Newspaper Archive of
Superior Express
Superior, Nebraska
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May 14, 1992     Superior Express
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May 14, 1992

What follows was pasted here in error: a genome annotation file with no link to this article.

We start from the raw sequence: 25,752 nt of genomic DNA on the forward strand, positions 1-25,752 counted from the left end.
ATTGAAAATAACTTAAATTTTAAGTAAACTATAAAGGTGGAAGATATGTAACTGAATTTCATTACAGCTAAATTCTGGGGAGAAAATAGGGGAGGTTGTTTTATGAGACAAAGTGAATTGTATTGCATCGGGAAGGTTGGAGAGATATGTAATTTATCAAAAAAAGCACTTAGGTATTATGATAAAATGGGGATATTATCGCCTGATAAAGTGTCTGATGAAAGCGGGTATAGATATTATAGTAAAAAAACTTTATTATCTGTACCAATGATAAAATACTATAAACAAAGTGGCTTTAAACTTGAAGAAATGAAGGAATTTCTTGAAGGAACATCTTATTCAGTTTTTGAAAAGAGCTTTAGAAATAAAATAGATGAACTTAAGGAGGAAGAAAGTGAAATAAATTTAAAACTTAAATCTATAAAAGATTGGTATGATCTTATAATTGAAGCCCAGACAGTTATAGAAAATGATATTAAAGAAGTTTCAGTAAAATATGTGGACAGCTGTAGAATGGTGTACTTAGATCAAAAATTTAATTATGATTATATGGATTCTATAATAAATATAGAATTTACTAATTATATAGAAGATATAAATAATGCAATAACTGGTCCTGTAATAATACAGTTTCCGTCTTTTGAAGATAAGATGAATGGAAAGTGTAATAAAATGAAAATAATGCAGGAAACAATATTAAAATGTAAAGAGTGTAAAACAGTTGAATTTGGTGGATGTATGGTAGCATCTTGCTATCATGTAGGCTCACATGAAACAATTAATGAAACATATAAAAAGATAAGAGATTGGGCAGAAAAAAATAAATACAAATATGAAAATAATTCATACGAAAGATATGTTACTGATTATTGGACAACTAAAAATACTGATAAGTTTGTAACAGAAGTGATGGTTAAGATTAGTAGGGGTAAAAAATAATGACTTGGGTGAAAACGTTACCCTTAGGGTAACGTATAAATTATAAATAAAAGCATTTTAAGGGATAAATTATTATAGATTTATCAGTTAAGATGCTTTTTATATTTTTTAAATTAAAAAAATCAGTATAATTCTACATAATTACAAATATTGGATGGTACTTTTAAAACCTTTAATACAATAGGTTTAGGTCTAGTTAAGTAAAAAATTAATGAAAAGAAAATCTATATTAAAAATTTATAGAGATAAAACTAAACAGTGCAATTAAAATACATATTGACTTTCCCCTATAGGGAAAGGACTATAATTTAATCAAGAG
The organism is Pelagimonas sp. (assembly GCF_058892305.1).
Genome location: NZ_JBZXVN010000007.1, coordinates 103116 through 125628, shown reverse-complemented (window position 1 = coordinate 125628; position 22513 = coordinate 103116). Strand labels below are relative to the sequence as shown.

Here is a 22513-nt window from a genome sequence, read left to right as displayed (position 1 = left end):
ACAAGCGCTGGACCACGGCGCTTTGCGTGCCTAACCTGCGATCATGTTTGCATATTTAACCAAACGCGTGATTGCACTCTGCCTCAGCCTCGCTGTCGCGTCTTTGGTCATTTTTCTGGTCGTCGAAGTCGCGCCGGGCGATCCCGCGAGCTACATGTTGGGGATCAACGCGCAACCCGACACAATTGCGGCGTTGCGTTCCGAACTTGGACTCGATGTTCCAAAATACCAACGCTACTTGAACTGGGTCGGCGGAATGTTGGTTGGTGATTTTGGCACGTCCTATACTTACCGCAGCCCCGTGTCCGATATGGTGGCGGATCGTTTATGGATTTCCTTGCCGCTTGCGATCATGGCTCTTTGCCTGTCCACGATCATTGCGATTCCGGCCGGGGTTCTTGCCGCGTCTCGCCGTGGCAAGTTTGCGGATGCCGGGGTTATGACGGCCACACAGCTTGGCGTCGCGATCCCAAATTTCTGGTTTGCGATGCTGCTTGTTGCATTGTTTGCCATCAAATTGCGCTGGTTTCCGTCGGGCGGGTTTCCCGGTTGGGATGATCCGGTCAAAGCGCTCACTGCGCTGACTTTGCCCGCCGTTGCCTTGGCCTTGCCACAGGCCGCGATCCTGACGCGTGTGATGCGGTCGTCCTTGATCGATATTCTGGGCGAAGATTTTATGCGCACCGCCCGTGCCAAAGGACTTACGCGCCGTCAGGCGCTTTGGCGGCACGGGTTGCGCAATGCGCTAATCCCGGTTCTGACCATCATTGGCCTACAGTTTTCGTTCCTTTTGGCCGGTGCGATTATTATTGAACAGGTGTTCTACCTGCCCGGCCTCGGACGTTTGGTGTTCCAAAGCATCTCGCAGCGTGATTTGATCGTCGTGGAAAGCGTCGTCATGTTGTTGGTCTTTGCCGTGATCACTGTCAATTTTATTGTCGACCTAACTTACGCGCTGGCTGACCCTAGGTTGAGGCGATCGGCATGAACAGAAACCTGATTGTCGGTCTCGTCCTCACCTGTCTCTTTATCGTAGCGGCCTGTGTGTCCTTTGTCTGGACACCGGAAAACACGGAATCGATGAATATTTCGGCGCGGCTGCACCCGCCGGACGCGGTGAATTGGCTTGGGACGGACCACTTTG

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/* Opinions age-'it's the mastery of fear' "Said Mark Twain, fear--it's someone said F-alse E- R-cal. Con- ommu- people are mov- !are closing, and evidence. that the the trend means of the com- begins a of "self-talk" time the ru- "Declin is ative fear- real. can make let's look at If a busi- every time it .Why Because it's to accept of economic for required overcome the ob- if the p does , it that kills the by letting attitudes of it will de- community. An four ious disease in the cross- two armies. The y. The the gate of because of feared ask- army for food "the en- 'sat, starving and was fac- 't get into pure happen enemy army. to either to die for the enemy, the is well might live. he con- the enemy men and enemy became E- and army diseased men contagious, alight, but continuous heroes: the besieged city quickly be- came "infected" with the cour- age and confidence that had chased the "enemy" army out of the ctuntry! Like most entrepreneurs, I faced a similar time in my own business. Most business people reach that "awful day" when you think there is no hope and you passionately decide to give up, shut the door and close the busi- ness. Usually an "army of prob- lems" has been pushing you to- ward a deadly cliff for some time. A negative mindset devel- ops, a "nothing can be done" syndrome takes over, and fear sets in. Once, when I reached that point, I told my Dad I had de- cided to quit. Rather than sym- pathizing, hc told mc it would be my decision, not the problems, that would really force me over the cliff. Suddenly, I realized that my fear of the "problem army" had become greater than my fear of the "going out of business cliff." Remembering that selling is a transfer of enthusiasm, I real- ized I had none to transfer. That night I worked on my heart and "recharged my batteries." The next morning I was "contagious" with new courage and confi- dence. Soon a core group of salespeople believed, too, and within minutes they were put- ting tons more energy into sell- ing. Like a miracle, sales shot up, revenue increased, and the bills got paid. We had faced the "enemy army," and it had fled in panic, we won! Most communities I see are in the same attitudinal shape as businesses stuck in decline. The difference: a community never really is forced to face the cliff, an actual deadline when the whole thing shuts down. Rather, the town erodes, decays, and justslowly disappears. However, like businesses, communities can reverse negative trends; but only by attacking the "enemyI" It's a matter of leadership. Leading a community, like lead- ing a company and like selling, is the transfer of enthusiasm, a matter of cause and effect. In a declining community, like a dis- couraged company, the most likely attitude at any time is nega- tive, and negative attitudes are 10 time as likely to be spread as positive ones. The basic job of leadership is to "infect" the en- tire community with enthusi- asm! Remember though, in or- der to sustain a positive attitude, the community must see regular and continuous success. Someone in your town, per- haps you, has to decide: "Heyl Continuing in decline is a worse fate than facing up to the en- emyt" Like the fellow in the story above, or like me, your job is to be enthused enough to con- vince others. The "contagion" will spread, the community will follow. That's how leadership works. { From Our Sixty-Five Years Ago Highwinds blew down theold Early Files ] About 75 business men hon- from Superior High School. Fif- ored six young men on leave or teen will receive their diplomas smokestack of the Henningsen produce company but as luck would have it they had the new smokestack in readiness. The Montgomery clothing company is closing out its women's ready-to-wear and women's shoe department in what is advertised as "Montgomery's only sale in 25 years." Manager Clarence Howard states the sale has been very successful. Ray Maggart is grooming his dogs for the coming meet he will soon attend at Chicago. The S.A. Lapp farm in Blaine precinct was bidoff at $13,000 by Irvin McCutchan at sheriffs sale. Fifty Years Ago Sixty-five seniors will receive diplomas this year. Emil Klawitter and Dewey Whartman have filed for county sheriff [ about to leave for the service. They are Bill Aldrich, Robert Bacon, Herman Sears, Dr. T. A. Egan, Corporal Robert Gregory and Robert Denny. Pauline Sloane, teacher of district 36, Bostwick, and her 17 students visited in Superior and at The Express office. Leonard Leece has finished his schooling on defense work in Wichita. Forty Years Ago The Budget shop bowling team were champions at the Herin & Norris alleys for the season. Members of the team were Blanche Wood, Barbara Norris, Elaine Brown, Adina Kuehne, Marjorie Vesely and Ruby Cook. John King, 69, was killed in a tractor accident at his farm near Edgar. He was the father of Mrs. E. E. Chard. Forty-three will graduate I It is easy for me to become disoriented in a building or other at Guide Rock. Cecil Seever will sell his fine harness mare, Superior Teel, and Fred Larsen will sell two year- lings at a sale in Lincoln Friday and Saturday. Thirty Years Ago Richard Willett, 19, was killed when his ear collided with the Rock Island Rocket at the edge of Norton. A new office building of the S uperior-Deshler Propane Com- pany at the east edge of Superior is ready for the grand opening. Glenn Worden, 74, died at his home May 13. Mifchell Moret and Robert Denny are membership drive (Continued to Page 211) I want to thank you for the article helping us promote Na- enclosed place where I can't see out. Something happens to my sense of direction, which is quite good otherwise. On my flight to Texas in March, I decided to test my ability to determine which direction the plane faced as it landed. In the air, all sense of orientation had gone, and any feeling for direction could not be trusted. I watched the shadows of trees and stakes along the runway and made a semi-educated guess about the direction. When I asked the flight attendant, I found my calculation was correct. It reminded me how it is sometimes as I walk with Jesus. I may not have a"feel" for a situation in which I become involved, but I can look to the predictable evidence in His word and make a valid choice. At other times, when I have a strong feeling, as I examine the Word, I may find my emotion has deceived me. It is much better to consult and trust the direction God has freely given than to live by feelings alone. Editor's Notebook tional Organ Donor Awareness Week. No one knows when they might be a potential recipient nor when they might fall into the category of being a potential donor. Your article prompted questions from people in the community and that is what it is all about--educating people. Thank you again for caring and for helping us promote this very worthwhile project. Sincerely, Sandra Bothwell CSW Brodstone Memorial NuckollsCounty Hospital 1 by Bill Blauvelt May has been one of the most exciting for this writer. A pupil April and May vied for best month pril was certainly a good month because about School would receive their . The last day of school never came too soon. From to get out of school and on with the Sometimes disappointingly cool but by May the And I always than time to accomplish them. May was also special because my birthday k the day arrived, my mother always invited my aunt and uncle who lived in Superior for a included an angel food cake with pink cream. With thebirthday camepresents. received one year and if memory serves dresser was also a birthday present. longer look forward to birthdays with such to be an exciting month. Years ago this month, The Express was con. to offset method of printing. May was a made room for new equipment, new people and )ffice. May primary election fell far short of the meet as somehow only the Republican were published in that week's issue. But understanding and steady progress was It also an exciting time at The Express. The last of phototypesetting computers installed to offset were taken out of service April adding new equipment, new people and new refrigerator-sized computers have much smaller but more powerful desktop Though we had only one computer in 1970, computers were just arriving in newspaper plants and we liked to boast about our modem computer operation. The serial number of one machine taken out of service last month indicated it was among the first 100 built. Now we are using 13 computers and considering the purchase of another. The Express had seven employees prior to the conversion to r offset. Though offset was supposed to be easier and faster, with the conversion an eighth employee was added. Now there are 12 of us involved in the newspaper production each week. In recent days Pare Alberts and Kim McCutcheon have joined our staff. Though new to Superior, Pam was raised in Clay County. She comes to us with considerable printing experience including one and two-color presses operation and work in bindery, color strip- ping and screen printing departments. Pain's husband, Pat, is employed as manager of the Superior Country Club. A native of Superior, Kim McCutcheon, has prior publishing and mail processing experience. In addition to the new people, we are adding new services. We have delivered our l'n't five screen printing orders and have three more orders to process and several prospects. As a Superior High School student, Brad Baker dreamed of a career lettering Irucks. Now his dream is coming true. Friday aftemoon Brad delivered his first order of truck decals, this week we were excited to observe the decals in use on vehicles passing through Superior. Brad had a hand in the complete process from design through printing. We have also used the screen printing process for the production of bumper stickers and posters and more ideas are being developed. Tuesday our web printing department added a Kansas news- paper to our list of printing customers and another publisher is talking about having us print his newspaper next month. And while all of this is going on we are trying to prepare for the Lady Vestey Festival, participate in graduation activities, visit family in southwest Kansas and keep abreast of the other routine happenings of a busy May. The Superior EXPRESS PRIZE WINNING NEWSPAPER 1991 aa-ska Prem Amoclation  IIm IIIcuv. Ptd=ltamr . PubWaed WNkly By Super Pollshln 0 Company, Inc. 148 Emt Third Streot, Supeor, Nxmka 68978 ISSN 0740.-0069 Send to P.O.80x 408, Su, NE 78-1 Kanm Sub6ce e Io NATIONAL NEWSPAPER P.O. Box 258, Wtr,  ee070-02 ABSOCIATION Subdptlon rates: $12 pe yem' or throe y let $33 payable in Imv'ce  Nel:xka and KanlMw, olwwhell $18 i ]lsr o three yml h 30, Preserve the vision The inability of many of our Citizens to afford health insurance has precipitated considerable discussion about the need and feasibility of a national health insurance package. On the national level, we are told access to health care has reached a critical state. Discussion of the status of health care is not just a national issue, it is a local issue. Brodstone Memorial Nuckolls County Hospital is at a crossroads. The ap- proach to providing quality health care should be a major concern for the new administrator and the operat- ing board. It shoulc also be a concern for each citizen. Brodstone Hospital provides some of the best care available. Those wlio have been patients in some of the big hospitals have reportedly said the level of care here is higher than that given in the large city. But unless we are careful, we may lose that health care. A recent article on small hospitals published in the American Medical News warns hospitals like ours are faced with possible extinction. The American Hospital Associa- tion reports one in seven rural hospitals operating a decade ago is now closed. About 250 went out of business in the 1980s, two-thirds of them in the last four years of the decade. We cannot assume the closings happen only to the "other guys." Rural hospitals face five negative factors: (1) Dwin- dling population, (2) Shrinking agricultural and manu- facturing base, (3) A rising proportion of under and uninsured, and a higher concentration of elderly, unem- ployed and poor people than in cities and suburbs, (4) A worsening shortage of physicians and allied profession- als and (5) Decling in-patient utilization. Each of these factors have had an effect on our hospital. Our community has been at least one physi- cian short since Dr. Dennis Hatch resigned his practice to work at Kearney. Rural hospitals seem to be univer- sally short of nurses. A 1990 General Accounting Office study found hos- pitals with less than 50 beds (all small-town hospitals in this area fit in that category) were 12 times as likely to close as hospitals with 200 or more. What must rural hospital administrators and boards do if they are to survive? Harold Brown, chairman of the National Rural Health Association's hospital sec- tion thinks small and rural hospitals that do well look inward, determining what they do best and building on those strengths before trying to tackle external pres- sures. "Traditionally, rural people are conservative. They are less responsive to change. They want things to stay as they are," He said. "But if you don't move, you stay Area Church Directory Catholic Church Services St. Joseph's Church Superior, Neb. Father Frank Machovec Rectory Phone 402-879-3735 Mass Schedule Daily Masses ....... 7:30 am. Saturday ................. 6 p.m. Sunday ................... 8 a.m. Nelson-Sunday ...... 10 a.m. First Baptist Chtu'ch 558 N Commercial Superior, Neb. Rev. Cindl Lane Prather and Rev. Norman T. Prather Church 402-879-3534 Sunday Church at Study. 9:30 m. Worship ................. 11 a.m. Evangelical Lutheran Church in America Phone 402-279-3205 ST, PAUL LUTHERAN Hardy. Neb, Walter Laughlin, pastor Sunday Worsh/p ........... 9 a.m. Sunday School and Fellowship Hour ...... 10 a.m. Little Blue Christian Feliowship Centennial Lutheran Church t Synod) Ninth and N Dakota Streets Pastor Paul Albrecht Phone 402-879-3137 Sunday Worship Service ....... 9 a.m. Sunday School ........ 10 a.m. Bible Class .............. lO a.m. Worship with us via live broadcast each Sunday on KRFS Radio First Presbyterian Church Sixth and N Central Phone 402-879-3733 Rev. Jerry Dean, pastor Sunday Sunday School ..... 9:30 a.m. Worship .................. I I a.m. i i Reformed Presbyterian Church Filth and N Bloom Ralph E. Joseph. pastor Phone 402-879-3167 Office 402-879-3628 sunday Sunday School .......... 9:30 a.rrL Worship ................... 10:30 a.rrL ViItor Always Welcome ( H i Our Redeemer Lutheran Church Evangelical Lutheran Church in America 505 N Kansas Superior, Neb. Rev. Wendell Berggren, interim pastor Sunday Morning Worship ...... 9 a.m. Sunday School ........ I0 a.m. Old Pleasant View School at the Junction of Highways No. 14 and No. 4 Pastor and Mrs. David Sellers Worship Sendce, Sundayl0a.m. Early Prayer, Monday.6:30 a.rr Bible Study, Wednesday ........... .......................... 7:30 p.m. Children's Blble Study. Wednesday ........ 7:30 p.m. in the same place. And if you stay in the same place, it's going to be your demise." The AMN article explained how an Arkansas hospi- tal transformed a $1.2 million loss into a $1.1 million gain in only one year by focusing on internal staff problems, such as turf battles, poor communication and low morale. A Mississippi medical center became a regional referral center by establishing collaborative agreements with neighboring facilities and a 48-bed Washington state hospital bolstered its professional staff and tightened its relationship with the community's only physician group practice. While writing about rural health institutions, Roger Rosenblatt, in an article in a special issue of The Jour- nal of Rural Health, said, "Very few of these institu- tions have grappled with the challenge of adapting to the changing environment in which they were trying to operate. And almost none has developed an approach to long-range planning of any kind." He alleges hospi- tal boards "ranged from uninvolved to misinformed to incompetent, and community input was often rare ex- cept when an individual used the facility or was called upon to vote on a levy." What choices have hospitals in these difficult times? Some have chosen to downsize, diversify, convert, con- solidate, merge or form alliances with other institu- tions. Others have left acute care for other kinds of health services. Charles Bair, president of Upper Val- ley Medical Centers, Troy, Ohio, said creativity and risk-taking are key to transforming a losing venture. Jim Long, West River Regional Medical Center, Hettinger, N.D., believes every community has the right to determine its own health care needs. His role, he said, is to meet those needs in a fiscally prudent way. Others suggestions include the sharing of administra- tors (i.e. such as Guide Rock and Red Cloud are doing with one school superintendent for both), surgeons and specialized nursing and support staff. Each rural hospital's problems and opportunities are somewhat unique but we also believe each shares some similarity. Thanks to leaders with vision our hospital continues to offer excellent health care. But now we must not only maintain but enhance a vision for the future. As residents of the area served by the hospital we have an opportunity to share in the development and refinement of that vision during the hospital association's annual meeting. This year the meeting will be held May 28 at Superior High School. Reports will be presented and two members of the governing board elected. (See related story elsewhere in this.issue of The Express). Church of Christ 564 East Fourth Street Phone 402-879-4067 Ken Falrbrother, minister Wednesday Night Youth and Adult Bible Study ..... 7:30 Sunday Worship Serv/ce ......... 9:30 a,m. Sunday School .............. 11 a.m. Evening Service .......... 6:30 p.m. Lost time ts never found an. First Community Church Oak. Neb. Dale Busslnger, interlm pastor Phone 402-279-3495 Sunday Sunday School ........ 10:10 a.m. Morning Worship ............ 9 a.m. Tuesday ,Joy Club ....................... 7 p.m. Midweek Bible Studies Bible Centered Nondenominational Salem Lutheran Church fLC_ Phone 402-225-4207 Highway 14 North Superior, Neb. Rev. Wendell Berggren, interim pastor Sunday Sunday School ..... 9:30 a.m. Worship ............. 10:45 a.m. l Living Faith Fellowship Word of Faith Church 315 N Central Patsy Busey, pastor Phono 402-879.3814 Sunday Adult Worship ................ 10:.30 a,m. Children's Church .......... 10:.30 a.m. Adult Worship ..... , ................. 5 p.m. Children's Church ................. 5 p.m. Wednesday Youth Rap ............................. 7 p.m. Adult Bible Study .................. 7 p.m. Children's Bible Study ........... 7 p.m, ,HI, i Union Church of Hardy Hardy. Neb. Pastor Dale Bussinger Phone 402-279-3495 Wednesday Bible Study ......... 7:30 p.m. doy Club .................. 4 p.m. Sunday Sunday School .... 9:30 a.m. Worshlp ............ 10:30 m. i Church Of The Nazarene 740 East 7th Rev. Lelend Smith Office Phone 402-879-4391 Sunday Sunday School ......... 9:45 a,m. Morning Servlce ..... 10:45 a.rm Evening Servlce ............ 6 p.rrL Wednesday Adult Bible Study and Kids Under Construction ......... 7 p.m. Transportation and Nursery II New Hope Wesleyan Fellowship 346 Npakota Street Sulerlor, Neb. Rev. Larry Pttchford, pastor Phone 402-879-4623 Sunday Sunday School ......... 9:45 a.m. Morning Worship .... 10:45 a.m. Evening Worship ........... 6 p.m. Webber United Methodist Church Webber, Kan. Rev. Btllle Manning Office 913-361-2664 Sunday Worship ................... 9:30 a.m. Sunday School ....... 10:30 a.m. UMW First and Third Wednesday Of Each Month Men's Breakfast Second Saturday of the Month Olive Hill Church Pastor Lester Snyder Phone 402-879-4480 Sunday Sunday School .... 9:30 a.m. Womhip ............ 10:30 a.m. Located five rolles south and two tulles west of Superior Proclaiming ChrLt Since 1876 United Methodist Church 448 N Kansas Street Superior, Neb. Rev. Jerry Heydenberk Sunday Service Church School ..... 9:30 a.m, Worship ............. 10:45 a,m